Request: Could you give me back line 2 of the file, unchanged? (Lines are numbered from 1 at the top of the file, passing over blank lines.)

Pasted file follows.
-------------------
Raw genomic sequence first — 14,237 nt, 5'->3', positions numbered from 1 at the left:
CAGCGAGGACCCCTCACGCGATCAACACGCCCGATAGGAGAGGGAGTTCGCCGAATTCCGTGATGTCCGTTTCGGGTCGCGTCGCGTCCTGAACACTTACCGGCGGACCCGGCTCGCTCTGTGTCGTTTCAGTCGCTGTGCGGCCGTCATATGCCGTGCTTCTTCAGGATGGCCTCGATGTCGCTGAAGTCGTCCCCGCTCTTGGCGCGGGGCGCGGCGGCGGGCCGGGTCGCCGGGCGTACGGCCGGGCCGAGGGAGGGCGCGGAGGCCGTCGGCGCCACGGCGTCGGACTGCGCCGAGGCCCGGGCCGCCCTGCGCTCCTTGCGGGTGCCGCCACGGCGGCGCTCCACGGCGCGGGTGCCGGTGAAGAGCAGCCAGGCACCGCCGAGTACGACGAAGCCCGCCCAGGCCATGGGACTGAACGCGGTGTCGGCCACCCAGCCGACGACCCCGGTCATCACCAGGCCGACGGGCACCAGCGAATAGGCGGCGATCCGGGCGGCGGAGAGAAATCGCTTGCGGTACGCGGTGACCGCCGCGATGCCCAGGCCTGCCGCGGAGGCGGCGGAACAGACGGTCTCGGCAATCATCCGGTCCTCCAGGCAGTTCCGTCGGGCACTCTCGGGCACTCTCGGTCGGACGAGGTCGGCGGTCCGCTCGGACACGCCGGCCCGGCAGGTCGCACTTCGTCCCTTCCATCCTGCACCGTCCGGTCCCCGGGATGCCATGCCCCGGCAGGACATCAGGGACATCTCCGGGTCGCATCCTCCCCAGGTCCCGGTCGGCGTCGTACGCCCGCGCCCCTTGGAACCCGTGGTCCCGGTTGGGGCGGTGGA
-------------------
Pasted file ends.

CAGCGAGGACCCCTCACGCGATCAACACGCCCGATAGGAGAGGGAGTTCGCCGAATTCCGTGATGTCCGTTTCGGGTCGCGTCGCGTCCTGAACACTTACCGGCGGACCCGGCTCGCTCTGTGTCGTTTCAGTCGCTGTGCGGCCGTCATATGCCGTGCTTCTTCAGGATGGCCTCGATGTCGCTGAAGTCGTCCCCGCTCTTGGCGCGGGGCGCGGCGGCGGGCCGGGTCGCCGGGCGTACGGCCGGGCCGAGGGAGGGCGCGGAGGCCGTCGGCGCCACGGCGTCGGACTGCGCCGAGGCCCGGGCCGCCCTGCGCTCCTTGCGGGTGCCGCCACGGCGGCGCTCCACGGCGCGGGTGCCGGTGAAGAGCAGCCAGGCACCGCCGAGTACGACGAAGCCCGCCCAGGCCATGGGACTGAACGCGGTGTCGGCCACCCAGCCGACGACCCCGGTCATCACCAGGCCGACGGGCACCAGCGAATAGGCGGCGATCCGGGCGGCGGAGAGAAATCGCTTGCGGTACGCGGTGACCGCCGCGATGCCCAGGCCTGCCGCGGAGGCGGCGGAACAGACGGTCTCGGCAATCATCCGGTCCTCCAGGCAGTTCCGTCGGGCACTCTCGGGCACTCTCGGTCGGACGAGGTCGGCGGTCCGCTCGGACACGCCGGCCCGGCAGGTCGCACTTCGTCCCTTCCATCCTGCACCGTCCGGTCCCCGGGATGCCATGCCCCGGCAGGACATCAGGGACATCTCCGGGTCGCATCCTCCCCAGGTCCCGGTCGGCGTCGTACGCCCGCGCCCCTTGGAACCCGTGGTCCCGGTTGGGGCGGTGGA